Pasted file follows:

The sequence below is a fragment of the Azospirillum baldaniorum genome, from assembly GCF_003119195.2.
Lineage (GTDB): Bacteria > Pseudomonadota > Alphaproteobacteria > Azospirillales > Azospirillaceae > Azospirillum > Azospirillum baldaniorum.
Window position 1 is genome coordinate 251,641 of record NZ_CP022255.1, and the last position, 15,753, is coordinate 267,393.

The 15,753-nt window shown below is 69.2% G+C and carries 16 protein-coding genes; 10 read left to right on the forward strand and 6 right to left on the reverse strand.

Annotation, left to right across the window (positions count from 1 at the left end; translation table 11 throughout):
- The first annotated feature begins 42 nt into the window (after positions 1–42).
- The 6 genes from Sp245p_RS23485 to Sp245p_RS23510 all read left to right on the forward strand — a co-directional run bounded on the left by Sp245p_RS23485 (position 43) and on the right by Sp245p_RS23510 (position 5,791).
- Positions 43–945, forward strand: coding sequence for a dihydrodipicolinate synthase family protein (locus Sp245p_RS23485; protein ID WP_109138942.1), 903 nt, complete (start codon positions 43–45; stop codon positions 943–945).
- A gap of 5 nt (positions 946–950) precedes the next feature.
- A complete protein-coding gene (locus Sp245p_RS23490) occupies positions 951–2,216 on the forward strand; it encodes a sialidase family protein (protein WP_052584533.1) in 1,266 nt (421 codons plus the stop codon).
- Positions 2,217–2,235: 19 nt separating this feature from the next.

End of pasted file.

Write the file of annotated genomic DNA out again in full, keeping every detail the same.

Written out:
The sequence below is a fragment of the Azospirillum baldaniorum genome, from assembly GCF_003119195.2.
Lineage (GTDB): Bacteria > Pseudomonadota > Alphaproteobacteria > Azospirillales > Azospirillaceae > Azospirillum > Azospirillum baldaniorum.
Window position 1 is genome coordinate 251,641 of record NZ_CP022255.1, and the last position, 15,753, is coordinate 267,393.

The 15,753-nt window shown below is 69.2% G+C and carries 16 protein-coding genes; 10 read left to right on the forward strand and 6 right to left on the reverse strand.

Annotation, left to right across the window (positions count from 1 at the left end; translation table 11 throughout):
- The first annotated feature begins 42 nt into the window (after positions 1–42).
- The 6 genes from Sp245p_RS23485 to Sp245p_RS23510 all read left to right on the forward strand — a co-directional run bounded on the left by Sp245p_RS23485 (position 43) and on the right by Sp245p_RS23510 (position 5,791).
- Positions 43–945, forward strand: coding sequence for a dihydrodipicolinate synthase family protein (locus Sp245p_RS23485; protein ID WP_109138942.1), 903 nt, complete (start codon positions 43–45; stop codon positions 943–945).
- A gap of 5 nt (positions 946–950) precedes the next feature.
- A complete protein-coding gene (locus Sp245p_RS23490) occupies positions 951–2,216 on the forward strand; it encodes a sialidase family protein (protein WP_052584533.1) in 1,266 nt (421 codons plus the stop codon).
- Positions 2,217–2,235: 19 nt separating this feature from the next.